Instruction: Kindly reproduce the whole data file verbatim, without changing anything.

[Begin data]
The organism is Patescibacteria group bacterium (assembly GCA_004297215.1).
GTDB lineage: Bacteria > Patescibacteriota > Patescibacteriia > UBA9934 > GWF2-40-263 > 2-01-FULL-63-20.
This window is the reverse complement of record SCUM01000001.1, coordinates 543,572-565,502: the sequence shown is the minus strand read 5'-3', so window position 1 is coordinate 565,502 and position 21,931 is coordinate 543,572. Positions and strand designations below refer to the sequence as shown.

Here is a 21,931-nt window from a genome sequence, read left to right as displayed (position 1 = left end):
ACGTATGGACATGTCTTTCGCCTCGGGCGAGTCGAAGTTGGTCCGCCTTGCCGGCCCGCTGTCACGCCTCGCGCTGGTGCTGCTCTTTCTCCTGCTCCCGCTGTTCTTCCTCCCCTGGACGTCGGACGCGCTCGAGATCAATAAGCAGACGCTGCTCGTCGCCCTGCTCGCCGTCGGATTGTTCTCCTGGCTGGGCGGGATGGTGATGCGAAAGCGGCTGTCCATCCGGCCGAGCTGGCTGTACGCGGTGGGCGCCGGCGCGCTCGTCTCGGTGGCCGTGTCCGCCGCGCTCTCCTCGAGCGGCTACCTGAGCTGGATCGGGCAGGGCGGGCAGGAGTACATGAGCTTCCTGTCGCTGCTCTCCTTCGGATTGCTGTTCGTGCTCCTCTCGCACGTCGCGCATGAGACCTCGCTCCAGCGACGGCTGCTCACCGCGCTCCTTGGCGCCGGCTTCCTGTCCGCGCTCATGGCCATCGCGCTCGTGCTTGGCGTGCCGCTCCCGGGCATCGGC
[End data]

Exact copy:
The organism is Patescibacteria group bacterium (assembly GCA_004297215.1).
GTDB lineage: Bacteria > Patescibacteriota > Patescibacteriia > UBA9934 > GWF2-40-263 > 2-01-FULL-63-20.
This window is the reverse complement of record SCUM01000001.1, coordinates 543,572-565,502: the sequence shown is the minus strand read 5'-3', so window position 1 is coordinate 565,502 and position 21,931 is coordinate 543,572. Positions and strand designations below refer to the sequence as shown.

Here is a 21,931-nt window from a genome sequence, read left to right as displayed (position 1 = left end):
ACGTATGGACATGTCTTTCGCCTCGGGCGAGTCGAAGTTGGTCCGCCTTGCCGGCCCGCTGTCACGCCTCGCGCTGGTGCTGCTCTTTCTCCTGCTCCCGCTGTTCTTCCTCCCCTGGACGTCGGACGCGCTCGAGATCAATAAGCAGACGCTGCTCGTCGCCCTGCTCGCCGTCGGATTGTTCTCCTGGCTGGGCGGGATGGTGATGCGAAAGCGGCTGTCCATCCGGCCGAGCTGGCTGTACGCGGTGGGCGCCGGCGCGCTCGTCTCGGTGGCCGTGTCCGCCGCGCTCTCCTCGAGCGGCTACCTGAGCTGGATCGGGCAGGGCGGGCAGGAGTACATGAGCTTCCTGTCGCTGCTCTCCTTCGGATTGCTGTTCGTGCTCCTCTCGCACGTCGCGCATGAGACCTCGCTCCAGCGACGGCTGCTCACCGCGCTCCTTGGCGCCGGCTTCCTGTCCGCGCTCATGGCCATCGCGCTCGTGCTTGGCGTGCCGCTCCCGGGCATCGGC